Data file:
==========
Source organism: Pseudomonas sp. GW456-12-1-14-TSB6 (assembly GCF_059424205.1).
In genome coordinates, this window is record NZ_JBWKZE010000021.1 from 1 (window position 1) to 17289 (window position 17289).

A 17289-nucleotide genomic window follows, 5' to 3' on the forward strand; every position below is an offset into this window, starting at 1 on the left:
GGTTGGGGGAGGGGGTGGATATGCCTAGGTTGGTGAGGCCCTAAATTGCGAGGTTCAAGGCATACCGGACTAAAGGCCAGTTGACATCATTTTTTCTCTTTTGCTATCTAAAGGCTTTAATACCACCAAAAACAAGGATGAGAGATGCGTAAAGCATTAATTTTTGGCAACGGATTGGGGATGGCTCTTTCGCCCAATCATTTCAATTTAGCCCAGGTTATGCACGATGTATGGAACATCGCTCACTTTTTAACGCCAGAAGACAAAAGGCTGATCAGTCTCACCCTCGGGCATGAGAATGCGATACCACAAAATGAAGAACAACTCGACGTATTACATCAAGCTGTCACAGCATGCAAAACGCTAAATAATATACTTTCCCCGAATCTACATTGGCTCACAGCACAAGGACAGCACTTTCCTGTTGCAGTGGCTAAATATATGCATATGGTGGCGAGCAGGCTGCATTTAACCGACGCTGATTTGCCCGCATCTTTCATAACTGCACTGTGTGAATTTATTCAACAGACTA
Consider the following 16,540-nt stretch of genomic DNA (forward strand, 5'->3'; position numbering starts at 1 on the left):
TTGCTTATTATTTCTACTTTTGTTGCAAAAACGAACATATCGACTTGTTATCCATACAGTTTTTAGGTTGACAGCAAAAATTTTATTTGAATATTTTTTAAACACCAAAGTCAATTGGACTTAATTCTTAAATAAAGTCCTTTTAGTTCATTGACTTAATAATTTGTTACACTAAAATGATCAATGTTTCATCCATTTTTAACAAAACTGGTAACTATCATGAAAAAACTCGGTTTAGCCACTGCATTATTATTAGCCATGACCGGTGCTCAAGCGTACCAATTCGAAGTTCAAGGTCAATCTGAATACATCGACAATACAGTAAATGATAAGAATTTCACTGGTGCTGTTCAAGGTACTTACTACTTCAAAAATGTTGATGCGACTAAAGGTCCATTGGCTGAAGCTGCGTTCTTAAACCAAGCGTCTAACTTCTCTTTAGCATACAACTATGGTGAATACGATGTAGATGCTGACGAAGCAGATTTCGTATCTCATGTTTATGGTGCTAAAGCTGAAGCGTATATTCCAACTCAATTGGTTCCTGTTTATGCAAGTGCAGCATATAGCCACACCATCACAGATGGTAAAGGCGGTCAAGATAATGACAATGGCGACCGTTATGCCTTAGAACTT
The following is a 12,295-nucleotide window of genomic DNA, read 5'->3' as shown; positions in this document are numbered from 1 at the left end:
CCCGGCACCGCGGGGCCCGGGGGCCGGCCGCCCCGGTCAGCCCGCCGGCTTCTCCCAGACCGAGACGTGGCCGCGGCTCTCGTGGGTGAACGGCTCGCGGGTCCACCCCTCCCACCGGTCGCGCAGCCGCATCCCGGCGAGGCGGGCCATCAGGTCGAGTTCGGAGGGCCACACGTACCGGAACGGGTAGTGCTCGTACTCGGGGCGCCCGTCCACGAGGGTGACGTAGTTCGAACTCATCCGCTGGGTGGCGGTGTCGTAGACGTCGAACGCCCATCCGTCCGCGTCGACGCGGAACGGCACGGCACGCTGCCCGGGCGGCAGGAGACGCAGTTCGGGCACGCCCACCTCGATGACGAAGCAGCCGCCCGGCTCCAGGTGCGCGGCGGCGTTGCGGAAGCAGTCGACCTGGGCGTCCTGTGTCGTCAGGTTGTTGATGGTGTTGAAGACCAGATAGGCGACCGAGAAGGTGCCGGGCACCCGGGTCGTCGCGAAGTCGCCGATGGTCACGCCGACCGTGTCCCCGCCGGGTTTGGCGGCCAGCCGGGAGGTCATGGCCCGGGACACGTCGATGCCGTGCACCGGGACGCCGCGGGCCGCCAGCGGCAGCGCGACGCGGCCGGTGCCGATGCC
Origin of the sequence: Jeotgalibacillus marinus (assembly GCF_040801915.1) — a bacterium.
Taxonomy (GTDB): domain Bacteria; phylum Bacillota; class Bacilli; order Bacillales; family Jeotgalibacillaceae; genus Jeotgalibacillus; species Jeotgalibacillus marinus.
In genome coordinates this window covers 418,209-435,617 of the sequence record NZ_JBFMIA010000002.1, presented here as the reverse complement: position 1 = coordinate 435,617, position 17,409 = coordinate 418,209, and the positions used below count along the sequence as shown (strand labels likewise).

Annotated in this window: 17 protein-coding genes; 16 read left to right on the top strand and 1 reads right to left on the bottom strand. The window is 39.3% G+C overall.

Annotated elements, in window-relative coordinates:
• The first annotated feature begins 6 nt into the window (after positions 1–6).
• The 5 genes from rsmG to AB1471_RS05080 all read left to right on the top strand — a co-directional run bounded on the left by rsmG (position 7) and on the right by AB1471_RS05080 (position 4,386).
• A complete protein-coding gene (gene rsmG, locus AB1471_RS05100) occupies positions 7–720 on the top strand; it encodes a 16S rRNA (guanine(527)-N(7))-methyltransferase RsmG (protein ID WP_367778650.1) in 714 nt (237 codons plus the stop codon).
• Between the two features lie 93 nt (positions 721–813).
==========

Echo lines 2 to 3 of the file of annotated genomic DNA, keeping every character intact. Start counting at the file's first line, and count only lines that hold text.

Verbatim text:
In genome coordinates, this window is record NZ_JBWKZE010000021.1 from 1 (window position 1) to 17289 (window position 17289).

A 17289-nucleotide genomic window follows, 5' to 3' on the forward strand; every position below is an offset into this window, starting at 1 on the left: